Sadra admits to having a problem with aggression, and has consulted with both friends at work and Balinese traditional healers (balian) to try to change his behavior. While some friends have pointed to Sadra’s experiences growing up with a polygamous father who beat his own wives, and healers have claimed he is a victim of black magic, Sadra himself tends to view his treatment of women as an effect of his bad karma, earned through his deeds in a past life. While Sadra does not believe polygamy to be inherently wrong, he admits to having deceived his wives and allowed his desires to outweigh the greater good of his family. He frequently becomes depressed, frustrated and self-loathing, appearing to vacillate between idealizing traditional models of Balinese masculinity in which he would hold absolute power over his wives and recognizing that his wives have strong feelings about the hurts he has caused them.
Sadra also has complicated relationships with his children, who have witnessed his violence towards their mothers and admits to feeling haunted by fears that they will end up like him or that they will turn against him and cast him out in his old age.
Ketut recalls being shocked and hysterical when Sadra broke the news that he was planning to marry his pregnant girlfriend. She refused to grant her consent, but Sadra’s threat to divorce her and send her back to her parents without her children convinced Ketut that she had no choice but to stay. Ketut recalls feeling heartbroken by the new marriage, and intimidated by Sadra’s educated, seemingly self-confident second wife. When Sadra would bring his wife to the home he shares with Ketut and sleep with her in another room, Ketut would be overwhelmed by jealousy and hurt. While the two women eventually reached an uneasy peace, working together during ceremonial preparations, their relationship has never been close.
Life has become somewhat better for Ketut as the family’s economic situation has improved. Ketut now has her own job at the same factory that hired Sadra, and their mutual employer encourages Sadra to treat Ketut well. While Ketut does not imagine that she will ever be able to leave her husband and children, she hopes that such positive outside influences on Sadra can help him to refrain from violence and treat his family better than he has in the past.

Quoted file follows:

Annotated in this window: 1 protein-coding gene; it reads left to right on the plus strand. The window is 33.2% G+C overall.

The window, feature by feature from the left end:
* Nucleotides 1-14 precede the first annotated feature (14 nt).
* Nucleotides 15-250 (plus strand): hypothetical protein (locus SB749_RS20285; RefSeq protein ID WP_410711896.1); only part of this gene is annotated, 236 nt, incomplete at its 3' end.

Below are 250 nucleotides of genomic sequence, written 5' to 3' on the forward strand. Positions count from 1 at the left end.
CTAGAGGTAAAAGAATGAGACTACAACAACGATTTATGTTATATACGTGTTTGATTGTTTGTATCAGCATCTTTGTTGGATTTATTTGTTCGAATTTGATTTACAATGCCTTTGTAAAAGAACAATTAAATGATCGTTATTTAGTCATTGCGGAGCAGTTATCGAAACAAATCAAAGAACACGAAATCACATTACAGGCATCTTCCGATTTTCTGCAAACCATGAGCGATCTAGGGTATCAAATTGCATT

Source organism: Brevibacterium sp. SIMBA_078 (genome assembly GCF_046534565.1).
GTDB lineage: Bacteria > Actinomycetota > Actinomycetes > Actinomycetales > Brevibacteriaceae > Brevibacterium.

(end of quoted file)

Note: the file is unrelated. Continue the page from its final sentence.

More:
Rather than join Sadra’s household, Murni chose to live separately from her husband and co-wife, and continue to work to support herself and her growing family. Today, Murni spends most of her time in a town about 30 miles from Sadra’s home. She and her sons live together in two small rooms in a boarding house. Murni’s job at a hotel requires that she spends much of her time away from her children, and she is often forced to leave them alone in their rooms to take care of themselves. Murni places a high value on education and on teaching her sons moral behavior, and insists they respect their father even when she feels he has abandoned them.
When Murni was first interviewed in 2008, she insisted that her marriage was a good one, despite the challenges of sharing her husband with a co-wife and living on her own far from any structures of extended family support. A proud woman, she stressed how important it was for her to accept the fate that God had set for her, and to draw on her own inner strengths to rise to the challenges of polygamy. She spoke lovingly of Sadra, whose company she claimed to enjoy, and whom she was still attracted to as a sexual partner. But by 2010, Murni seemed to be struggling with the strains of her life. She admitted that Sadra had been breaking his promises to her and his children and his financial contributions had become increasingly erratic.
The distance and conflict has left Murni deeply troubled: should she stay married to Sadra or not? She realizes that, as a working woman, she could likely get by without him. But she also knows that as a divorced woman she would incur the stigma of society and perhaps even be left without a family to reincarnate into in the afterlife.
“Women often aren’t aware that they are being manipulated. Women should communicate clearly so that each wife will not blame the others for her situation. Women instead need to work together to better their situation.”Luh Putu AnggreniWomen's Rights Attorney
Tuaji and his family
To outsiders in the village, Tuaji’s family appears to be a model of harmony. His wives are known for rarely arguing, and for supporting each other in illness and with ritual responsibilities. They acknowledge, however, that Tuaji’s fiery reputation helps to keep order in his household. Today, none of Tuaji’s many children practice polygamy. Several of his sons have high-ranking positions in the military and feel they must keep their father’s marriages secret for fear of being marked with the stigma of coming from a “morally inappropriate” family. While polygamy is legal in Indonesia, it has been forbidden to state employees, known in Indonesian as pegawai negeri, since the Marriage Act of 1974.